Major Languages in the Philippines

The Philippines has a diverse culture. An archipelago of about 7641 islands, it has a plethora of religions, cultures, and practices. Apropos of that, there are up to 187 languages spoken in this nation. Every language has its origin, dialect, and history with this country. A lot of them are native indigenous dialects that are spoken in small regions and populations. The major languages of the Philippines are Filipino and English.

1. Filipino

Filipino Language (Source

Filipino is an official and the national language of the Philippines. It is an Austronesian language and is the first language for over two-thirds of the population. This language's origin is owed to Tagalog- an indigenous language spoken by one-fourth of the Philippines population. Filipino language in itself has a lot of variations and forms in the country. With small changes and grammatical differences, it is spoken all over the nation with everyone's personal touch. It is also taught in schools and accepted as a general form of communication.

Filipino Translation Guide

Yes - Oo (Oo oo)
No - Hindi (hin dee)
Hello - Kamusta (kammu sta)
Thank you - Salamat (salaa mat)
GoodBye - Paalam (paa laem)
Help - Tulungan (tuloongan)
Please - Pakiusap (pakki usap)
Do you speak English? - Nagsasalita ka ba ng ingles? (nag sasa litaka banag inglis)
I don’t understand - Hindi ko maintindihan (hindiko maen tin dihan)

2. English

English and Filipino language on Rizal's Execution Site (Source)

English is another official language of the Philippines. It is taught in schools, and various variations of the same are used in casual and official interactions. English was first introduced to the Philippines in 1762 by the British, but that didn’t last very long. Philippine English was formed during the American colonization with the introduction of public education in English. Presently, it is spoken nation-wide in some variation. Case in point, Taglish (Tagalog-infused English) is spoken greatly as a second language. As a tourist, you can communicate conveniently in English as most of the locals are bilingual.

3. Indigenous Languages

There are up to 182 native languages spoken in the Philippines. Most of them belong to the Malayo-Polynesian branch of the Austronesian family. The languages are mutually intelligible, i.e., they are related to each other and can be understood without any specific tongue's prior education.

A. Tagalog

Tagalog Language (Source)

As mentioned above, Tagalog is the origin language for Filipino. The native Tagalog is still spoken in the Luzon region, Metro Manila, Bicol Region, and Bangsamoro. There is no definite dialect of the language- it has informal dialectology in separate regions. There are four main dialects- Northern (exemplified by the Bulacan dialect), Central (including Manila), Southern (exemplified by Batangas), and Marinduque. Tagalog serves as the lingua franca of the country.

B. Cebuano

Distribution of the Cebuano Language in the Philippines (Source)

Cebuano is the most spoken native language in the southern Philippines. It primarily flourishes in Central Visayas, parts of Eastern Visayas, and most of Mindanao. It is the lingua franca of Central Visayas and originated from the island of Cebu. It is majorly spoken by various Visayan ethnolinguistic groups (primarily the Cebuanos).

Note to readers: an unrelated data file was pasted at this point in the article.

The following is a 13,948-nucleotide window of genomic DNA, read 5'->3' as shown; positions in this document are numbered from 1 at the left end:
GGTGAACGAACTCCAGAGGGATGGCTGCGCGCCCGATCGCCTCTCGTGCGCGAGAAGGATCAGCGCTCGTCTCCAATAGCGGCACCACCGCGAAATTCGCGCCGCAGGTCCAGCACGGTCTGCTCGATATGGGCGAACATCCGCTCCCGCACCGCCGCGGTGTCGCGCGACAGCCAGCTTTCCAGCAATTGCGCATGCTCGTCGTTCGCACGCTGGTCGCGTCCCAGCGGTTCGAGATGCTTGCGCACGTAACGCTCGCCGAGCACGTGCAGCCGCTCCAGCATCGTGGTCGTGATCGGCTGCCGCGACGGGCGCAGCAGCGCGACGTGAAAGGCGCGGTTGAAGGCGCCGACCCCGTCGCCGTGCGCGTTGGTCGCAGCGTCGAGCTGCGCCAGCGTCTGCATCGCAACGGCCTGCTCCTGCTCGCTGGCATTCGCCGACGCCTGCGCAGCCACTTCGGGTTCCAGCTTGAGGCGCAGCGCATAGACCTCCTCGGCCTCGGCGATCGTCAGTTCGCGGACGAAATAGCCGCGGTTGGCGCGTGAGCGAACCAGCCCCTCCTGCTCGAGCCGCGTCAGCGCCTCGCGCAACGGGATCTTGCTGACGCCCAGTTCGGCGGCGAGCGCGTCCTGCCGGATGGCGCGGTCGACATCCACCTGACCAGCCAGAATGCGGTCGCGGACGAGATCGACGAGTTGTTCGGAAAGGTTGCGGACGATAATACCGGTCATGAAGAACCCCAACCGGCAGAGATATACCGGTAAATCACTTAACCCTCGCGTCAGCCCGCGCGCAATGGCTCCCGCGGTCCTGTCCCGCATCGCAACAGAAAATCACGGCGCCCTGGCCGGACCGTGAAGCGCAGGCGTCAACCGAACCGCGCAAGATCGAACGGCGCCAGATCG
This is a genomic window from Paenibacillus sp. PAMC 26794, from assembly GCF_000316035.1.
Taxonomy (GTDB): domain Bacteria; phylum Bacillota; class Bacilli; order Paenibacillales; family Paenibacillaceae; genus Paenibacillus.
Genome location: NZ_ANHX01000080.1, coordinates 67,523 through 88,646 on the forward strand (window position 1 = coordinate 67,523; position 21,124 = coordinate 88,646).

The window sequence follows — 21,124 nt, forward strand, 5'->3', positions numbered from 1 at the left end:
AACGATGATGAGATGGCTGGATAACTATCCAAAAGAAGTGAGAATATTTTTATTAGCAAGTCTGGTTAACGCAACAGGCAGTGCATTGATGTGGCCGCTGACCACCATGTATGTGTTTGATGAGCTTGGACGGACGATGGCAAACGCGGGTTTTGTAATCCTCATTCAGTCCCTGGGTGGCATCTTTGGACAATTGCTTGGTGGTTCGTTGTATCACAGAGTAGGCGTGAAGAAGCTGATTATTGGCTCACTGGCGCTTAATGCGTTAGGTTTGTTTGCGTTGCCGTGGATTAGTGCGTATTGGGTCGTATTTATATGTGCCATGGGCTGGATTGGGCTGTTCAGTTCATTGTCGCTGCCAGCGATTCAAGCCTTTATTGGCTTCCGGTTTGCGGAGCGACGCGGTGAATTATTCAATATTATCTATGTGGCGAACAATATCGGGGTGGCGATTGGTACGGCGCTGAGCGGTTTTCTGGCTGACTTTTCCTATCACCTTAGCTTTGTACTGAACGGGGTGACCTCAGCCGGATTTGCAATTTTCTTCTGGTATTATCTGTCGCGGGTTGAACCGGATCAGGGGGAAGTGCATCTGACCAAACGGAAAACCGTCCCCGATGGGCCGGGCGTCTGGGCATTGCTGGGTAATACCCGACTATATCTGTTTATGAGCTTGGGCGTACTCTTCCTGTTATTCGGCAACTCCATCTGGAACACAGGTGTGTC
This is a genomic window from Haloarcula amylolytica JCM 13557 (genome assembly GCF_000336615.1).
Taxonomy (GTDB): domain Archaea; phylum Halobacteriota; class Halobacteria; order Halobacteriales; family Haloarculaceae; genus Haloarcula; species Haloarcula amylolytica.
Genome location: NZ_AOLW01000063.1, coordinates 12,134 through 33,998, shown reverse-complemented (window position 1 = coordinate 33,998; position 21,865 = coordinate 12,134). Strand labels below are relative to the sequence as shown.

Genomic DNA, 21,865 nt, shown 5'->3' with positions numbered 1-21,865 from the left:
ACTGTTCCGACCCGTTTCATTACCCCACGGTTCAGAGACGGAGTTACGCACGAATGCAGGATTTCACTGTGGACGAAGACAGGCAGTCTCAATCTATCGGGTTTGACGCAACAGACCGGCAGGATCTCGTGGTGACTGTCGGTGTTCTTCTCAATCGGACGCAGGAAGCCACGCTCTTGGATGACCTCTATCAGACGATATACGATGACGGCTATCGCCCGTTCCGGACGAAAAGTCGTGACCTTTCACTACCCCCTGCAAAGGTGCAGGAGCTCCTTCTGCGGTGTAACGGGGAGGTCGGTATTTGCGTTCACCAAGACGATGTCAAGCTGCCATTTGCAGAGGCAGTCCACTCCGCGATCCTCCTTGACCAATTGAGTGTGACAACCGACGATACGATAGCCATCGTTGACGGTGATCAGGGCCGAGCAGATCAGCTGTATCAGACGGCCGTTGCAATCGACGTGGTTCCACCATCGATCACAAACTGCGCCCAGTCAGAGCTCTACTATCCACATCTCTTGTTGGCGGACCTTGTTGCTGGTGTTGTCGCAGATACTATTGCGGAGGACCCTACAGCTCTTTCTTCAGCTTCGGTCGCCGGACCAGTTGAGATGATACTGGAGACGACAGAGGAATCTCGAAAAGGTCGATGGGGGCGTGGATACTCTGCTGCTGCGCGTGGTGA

Cebuano Translation Guide

Yes - Oo (Oo oo)
No - Dili
Hello - Kumusta (kummu sta)
Thank you - Salamat (salaa mat)
GoodBye - Panamilit
Help - Tabang
Please - Palihug
Do you speak English? - Nagsulti ka ba og ingles?
I don’t understand - Wala ko kasabot

C. Ilocano

Ten Commandments in Ilokano Language (Source

Ilocano is the third most spoken native language of the Philippines. It is majorly spoken in northwest Luzon, the Babuyan Islands, the Cordillera Administrative Region, the Cagayan Valley, the northern parts of Central Luzon, Mindoro, and some areas in Mindanao. Ilocano has its own writing system originated by the Ilokano people, known as the Kur-itan script. Ilocano has an affluent background in the literature about folklore and mythology of the religions in the Philippines.

Ilocano Translation Guide

Yes- Wen
No- Saan
Thank you- Agyamannak apo
Goodbye- Kastan
I don’t understand- Saanko a maawatan/matarusan

4. Hiligaynon

The Ten Commandments in the Hiligaynon Language (Source)

Hiligaynon is a Bisayan language, majorly spoken in Western Visayas and Soccsksargen by the Hiligaynon people. There are about 9.3 million native speakers of this language. It is slightly influenced by Spanish and is written in the Latin script. Since it is very much spoken in Iloilo and Negros Occidental (regions in Western Visayas), Hiligaynon is sometimes referred to as Illongo. Illongo is specifically used to refer to the Hiligaynon-variation spoken in Iloilo.

Hiligaynon Translation Guide
Yes- Huo
No- Indi
Thank You- Salamat
Help me- Buligi ako
I don’t know- Wala ko kabalo

The Philippines is well-versed in its languages. Most of them are mutually intelligible, and tourists can easily get by with the use of English.

This post was published by Pranjali Jain

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